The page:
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Fr. 376

August 23, 2013

Socrates then examines the manner in which these opposites interact if they are present in an object. Socrates uses the example of fire and snow. These cannot strictly be considered opposites, yet their natures are such that they cannot reside concurrently in an object. “Hot snow” and “cold fire” are oxymoronic and, thus, precisely that which Socrates’ model labels impossible; the ontological processes at work preclude the concurrence of an object’s constituent property with that constituent property’s opposite. This stipulation of the argument also appears quite reasonable. Consider a situation in which the integer three becomes four. Three does not retain its nature as an odd integer after it becomes four; the property of evenness forces that of oddness to withdraw from the integer and simultaneously forces the shift from three to four. Thus, three and four are effectively opposites in virtue of their constituent properties, i.e. oddness and evenness.

Socrates concludes the final argument by extending the analogy to soul. Socrates begins by posing the question to Cebes: “So whenever soul takes possession of a body, it always brings living with it?” Upon Cebes’ affirmation, Socrates exploits the entity/constituent property model introduced above; soul is clearly an entity to which the property “living” belongs. Hence, the effective opposite of the soul is “death.” Socrates now remarks that if the soul does not admit of death, it is un-dying. According to Socrates, that which is un-dying must also be imperishable, as the strict sense of un-dying precludes death (i.e. perishing). Therefore, when confronted with death, the presence of “life” (qua opposed constituent property) in the soul necessitates that the soul withdraw, incapable as it is of perishing.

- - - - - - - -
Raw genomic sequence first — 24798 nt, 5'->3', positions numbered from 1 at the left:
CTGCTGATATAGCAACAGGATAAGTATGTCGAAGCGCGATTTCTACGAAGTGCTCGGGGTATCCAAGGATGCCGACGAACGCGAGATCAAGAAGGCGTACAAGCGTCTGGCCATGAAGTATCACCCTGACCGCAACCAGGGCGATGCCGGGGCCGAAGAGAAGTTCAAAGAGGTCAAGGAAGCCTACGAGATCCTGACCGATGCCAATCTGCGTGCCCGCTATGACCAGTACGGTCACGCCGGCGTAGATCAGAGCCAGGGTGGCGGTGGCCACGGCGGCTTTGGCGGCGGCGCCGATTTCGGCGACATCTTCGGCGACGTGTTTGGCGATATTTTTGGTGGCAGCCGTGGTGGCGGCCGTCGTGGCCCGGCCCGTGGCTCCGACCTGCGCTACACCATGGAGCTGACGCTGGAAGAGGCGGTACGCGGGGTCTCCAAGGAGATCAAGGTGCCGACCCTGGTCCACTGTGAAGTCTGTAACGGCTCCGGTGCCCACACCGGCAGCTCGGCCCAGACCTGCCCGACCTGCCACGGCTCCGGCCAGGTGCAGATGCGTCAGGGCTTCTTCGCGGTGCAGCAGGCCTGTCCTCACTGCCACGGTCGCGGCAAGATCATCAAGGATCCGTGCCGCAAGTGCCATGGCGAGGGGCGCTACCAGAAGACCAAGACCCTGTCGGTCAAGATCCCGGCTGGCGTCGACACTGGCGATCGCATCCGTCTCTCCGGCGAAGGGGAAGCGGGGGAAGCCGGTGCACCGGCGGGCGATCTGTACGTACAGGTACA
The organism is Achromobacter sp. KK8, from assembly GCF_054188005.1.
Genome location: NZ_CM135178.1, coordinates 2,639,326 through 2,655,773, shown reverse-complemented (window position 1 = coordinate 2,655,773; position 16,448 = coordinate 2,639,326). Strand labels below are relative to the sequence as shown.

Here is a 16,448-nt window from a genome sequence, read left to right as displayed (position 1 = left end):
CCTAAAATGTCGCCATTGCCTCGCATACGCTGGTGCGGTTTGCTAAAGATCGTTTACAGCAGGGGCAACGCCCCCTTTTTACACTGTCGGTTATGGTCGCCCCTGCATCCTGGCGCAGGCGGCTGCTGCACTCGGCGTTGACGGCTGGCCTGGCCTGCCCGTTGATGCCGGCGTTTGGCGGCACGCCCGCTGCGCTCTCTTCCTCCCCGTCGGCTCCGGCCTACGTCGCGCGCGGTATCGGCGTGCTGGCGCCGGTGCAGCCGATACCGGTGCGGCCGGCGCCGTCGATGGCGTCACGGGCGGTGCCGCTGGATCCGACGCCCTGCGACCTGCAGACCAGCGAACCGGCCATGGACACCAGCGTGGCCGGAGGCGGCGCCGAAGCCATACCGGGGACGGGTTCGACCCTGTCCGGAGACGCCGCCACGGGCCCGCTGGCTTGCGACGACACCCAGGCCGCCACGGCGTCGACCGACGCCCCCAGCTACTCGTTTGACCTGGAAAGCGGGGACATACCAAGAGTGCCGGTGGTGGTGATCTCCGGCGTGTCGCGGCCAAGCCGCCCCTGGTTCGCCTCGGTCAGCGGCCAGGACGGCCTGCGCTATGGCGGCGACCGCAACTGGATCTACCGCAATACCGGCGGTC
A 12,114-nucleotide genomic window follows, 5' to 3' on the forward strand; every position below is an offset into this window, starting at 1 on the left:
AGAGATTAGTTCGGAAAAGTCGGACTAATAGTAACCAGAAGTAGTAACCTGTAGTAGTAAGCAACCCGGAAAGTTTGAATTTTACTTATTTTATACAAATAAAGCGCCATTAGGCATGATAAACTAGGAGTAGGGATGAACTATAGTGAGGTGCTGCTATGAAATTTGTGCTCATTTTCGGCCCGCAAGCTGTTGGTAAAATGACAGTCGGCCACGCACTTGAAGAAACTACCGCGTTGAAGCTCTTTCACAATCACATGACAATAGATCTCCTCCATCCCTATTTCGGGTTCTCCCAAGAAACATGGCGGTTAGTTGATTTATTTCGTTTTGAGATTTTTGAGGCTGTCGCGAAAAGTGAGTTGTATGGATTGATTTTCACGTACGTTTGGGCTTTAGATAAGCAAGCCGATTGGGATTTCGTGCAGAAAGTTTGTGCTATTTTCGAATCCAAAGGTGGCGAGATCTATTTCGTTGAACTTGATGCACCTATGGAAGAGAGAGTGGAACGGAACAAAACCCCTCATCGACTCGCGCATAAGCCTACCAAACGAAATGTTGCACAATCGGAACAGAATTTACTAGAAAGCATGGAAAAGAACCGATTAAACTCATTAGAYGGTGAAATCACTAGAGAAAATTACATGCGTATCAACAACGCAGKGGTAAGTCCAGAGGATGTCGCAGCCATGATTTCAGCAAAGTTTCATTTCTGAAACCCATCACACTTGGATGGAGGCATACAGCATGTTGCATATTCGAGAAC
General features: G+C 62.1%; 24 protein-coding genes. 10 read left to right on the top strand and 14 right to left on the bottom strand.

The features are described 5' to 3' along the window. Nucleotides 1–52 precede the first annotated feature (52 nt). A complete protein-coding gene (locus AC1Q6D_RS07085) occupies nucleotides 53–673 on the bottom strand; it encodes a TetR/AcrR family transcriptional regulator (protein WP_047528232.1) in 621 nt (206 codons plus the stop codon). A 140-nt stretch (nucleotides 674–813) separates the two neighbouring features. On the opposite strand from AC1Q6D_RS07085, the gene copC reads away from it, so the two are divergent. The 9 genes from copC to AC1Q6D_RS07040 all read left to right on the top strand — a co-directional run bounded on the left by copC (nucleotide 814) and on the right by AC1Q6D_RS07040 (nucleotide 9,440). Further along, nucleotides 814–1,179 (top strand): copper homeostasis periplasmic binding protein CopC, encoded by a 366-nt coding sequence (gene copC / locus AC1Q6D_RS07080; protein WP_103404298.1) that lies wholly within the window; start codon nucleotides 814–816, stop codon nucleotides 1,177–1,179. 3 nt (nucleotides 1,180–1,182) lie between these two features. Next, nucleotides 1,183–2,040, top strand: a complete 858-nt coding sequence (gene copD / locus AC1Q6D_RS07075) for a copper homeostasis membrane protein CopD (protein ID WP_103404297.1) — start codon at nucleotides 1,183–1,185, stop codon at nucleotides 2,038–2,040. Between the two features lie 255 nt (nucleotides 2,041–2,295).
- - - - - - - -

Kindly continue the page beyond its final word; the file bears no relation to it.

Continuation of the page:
Socrates’ conclusion caps an argument for an ontology that is both highly reasonable and persuasive in its appeal to common sense and experience. Given the assumptions from which Socrates sets out, certain individuals might object to those items granted by Cebes (i.e. the plausibility of the soul’s existence before and after death). Those individuals amenable to these caveats will most likely, however, find the argument to be both convincing and valid; for those who are not convinced, Socrates offers no further argumentation.

Most importantly, the final argument improves on the argument from the affinity of souls and Forms in two important ways. First, it relies less upon suppositions closely related to the conclusion than does the final argument. Whereas the final argument examines logical and ontological relations and arrives at a conclusion concerning the soul, the argument from affinity exploits certain of our intuitions about the soul (e.g. its being invisible, incomposite, more closely related to the divine) that are closely linked to its conclusions (the soul is immortal, it participates in the divine, etc.). The usage of these intuitions as premises beg the question. The second manner in which the final argument differs from that of affinity parallels the first: that is, the argument from affinity relies more heavily upon the interlocutor’s acceptance of the Platonic ontological hierarchy in making its case than does the final argument. Specifically, the existence of a paradigm case or exemplar of every instantiated quality proves contentious2. In light of this, the lesser influence3 of the Platonic ontological hierarchy in the final argument enables the argument to engage an individual’s intuitions about the ordering of the world, rather than requiring adherence to an explicitly present model developed externally.


2 Of note, Aristotle advanced this very consideration.

3 This contrast is made with certain qualifications; Socrates does, of course, make use of the Forms in discussing the non-concurrence of opposed qualities and in elucidating the difference between accident and essence.

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